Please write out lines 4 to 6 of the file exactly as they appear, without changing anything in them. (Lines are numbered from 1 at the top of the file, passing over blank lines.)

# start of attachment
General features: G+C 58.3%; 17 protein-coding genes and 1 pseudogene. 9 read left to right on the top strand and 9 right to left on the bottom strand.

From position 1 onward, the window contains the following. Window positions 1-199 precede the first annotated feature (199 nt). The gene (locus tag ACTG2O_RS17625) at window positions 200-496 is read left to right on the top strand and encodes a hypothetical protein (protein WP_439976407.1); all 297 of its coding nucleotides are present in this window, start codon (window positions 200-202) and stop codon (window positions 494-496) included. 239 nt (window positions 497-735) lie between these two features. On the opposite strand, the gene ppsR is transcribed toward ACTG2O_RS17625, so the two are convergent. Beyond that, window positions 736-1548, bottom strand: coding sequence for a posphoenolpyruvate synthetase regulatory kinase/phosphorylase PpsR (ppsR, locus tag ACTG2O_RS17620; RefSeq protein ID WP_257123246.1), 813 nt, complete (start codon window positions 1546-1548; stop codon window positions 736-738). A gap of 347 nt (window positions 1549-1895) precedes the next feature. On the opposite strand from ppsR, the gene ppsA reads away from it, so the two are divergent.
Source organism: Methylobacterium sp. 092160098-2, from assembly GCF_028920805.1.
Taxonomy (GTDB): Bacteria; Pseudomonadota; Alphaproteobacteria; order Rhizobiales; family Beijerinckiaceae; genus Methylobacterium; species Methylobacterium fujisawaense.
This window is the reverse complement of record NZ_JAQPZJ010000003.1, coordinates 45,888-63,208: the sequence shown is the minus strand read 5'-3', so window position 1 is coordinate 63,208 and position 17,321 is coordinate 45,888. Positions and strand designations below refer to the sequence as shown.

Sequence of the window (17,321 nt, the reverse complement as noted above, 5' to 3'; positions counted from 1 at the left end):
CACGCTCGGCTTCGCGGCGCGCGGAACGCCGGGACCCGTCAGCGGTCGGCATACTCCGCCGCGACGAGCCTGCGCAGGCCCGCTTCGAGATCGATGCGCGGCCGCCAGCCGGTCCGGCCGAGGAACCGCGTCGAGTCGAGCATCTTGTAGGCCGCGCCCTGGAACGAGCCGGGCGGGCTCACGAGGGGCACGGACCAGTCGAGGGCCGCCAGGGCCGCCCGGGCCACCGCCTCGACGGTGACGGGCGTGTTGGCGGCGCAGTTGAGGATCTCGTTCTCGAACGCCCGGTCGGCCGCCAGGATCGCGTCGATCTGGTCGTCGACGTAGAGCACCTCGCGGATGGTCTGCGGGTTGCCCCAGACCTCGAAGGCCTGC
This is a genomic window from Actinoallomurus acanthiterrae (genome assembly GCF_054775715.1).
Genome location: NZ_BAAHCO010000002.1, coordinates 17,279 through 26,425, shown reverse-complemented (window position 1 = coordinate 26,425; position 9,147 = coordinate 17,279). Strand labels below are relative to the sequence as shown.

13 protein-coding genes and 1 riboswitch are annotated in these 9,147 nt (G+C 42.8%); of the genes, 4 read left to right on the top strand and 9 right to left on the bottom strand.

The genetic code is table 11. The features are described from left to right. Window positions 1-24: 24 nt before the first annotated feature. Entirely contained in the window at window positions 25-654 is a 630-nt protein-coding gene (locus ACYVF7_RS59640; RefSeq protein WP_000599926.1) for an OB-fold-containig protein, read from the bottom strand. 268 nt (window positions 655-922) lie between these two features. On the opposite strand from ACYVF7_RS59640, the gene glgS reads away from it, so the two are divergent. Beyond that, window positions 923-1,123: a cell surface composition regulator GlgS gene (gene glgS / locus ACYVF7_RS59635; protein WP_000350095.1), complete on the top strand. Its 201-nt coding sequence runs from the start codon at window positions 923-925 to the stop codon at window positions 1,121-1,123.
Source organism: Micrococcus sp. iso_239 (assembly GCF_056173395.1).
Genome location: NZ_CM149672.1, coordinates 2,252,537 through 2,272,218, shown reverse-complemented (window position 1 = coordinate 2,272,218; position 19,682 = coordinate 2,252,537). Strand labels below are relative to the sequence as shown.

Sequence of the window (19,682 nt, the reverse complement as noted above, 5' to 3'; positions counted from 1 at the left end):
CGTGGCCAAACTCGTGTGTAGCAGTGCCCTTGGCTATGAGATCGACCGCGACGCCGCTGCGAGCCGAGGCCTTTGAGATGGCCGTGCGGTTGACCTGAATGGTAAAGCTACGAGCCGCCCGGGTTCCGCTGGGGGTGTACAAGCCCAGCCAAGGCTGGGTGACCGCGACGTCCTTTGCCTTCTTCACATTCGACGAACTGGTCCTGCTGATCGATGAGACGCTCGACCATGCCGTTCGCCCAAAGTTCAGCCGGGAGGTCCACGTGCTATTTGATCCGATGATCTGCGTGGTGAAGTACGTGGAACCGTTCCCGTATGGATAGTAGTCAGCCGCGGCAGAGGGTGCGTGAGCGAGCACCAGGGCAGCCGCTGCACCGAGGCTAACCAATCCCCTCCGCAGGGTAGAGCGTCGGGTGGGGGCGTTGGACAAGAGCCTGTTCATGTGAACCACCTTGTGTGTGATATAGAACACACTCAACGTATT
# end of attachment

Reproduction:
Taxonomy (GTDB): Bacteria; Pseudomonadota; Alphaproteobacteria; order Rhizobiales; family Beijerinckiaceae; genus Methylobacterium; species Methylobacterium fujisawaense.
This window is the reverse complement of record NZ_JAQPZJ010000003.1, coordinates 45,888-63,208: the sequence shown is the minus strand read 5'-3', so window position 1 is coordinate 63,208 and position 17,321 is coordinate 45,888. Positions and strand designations below refer to the sequence as shown.

Sequence of the window (17,321 nt, the reverse complement as noted above, 5' to 3'; positions counted from 1 at the left end):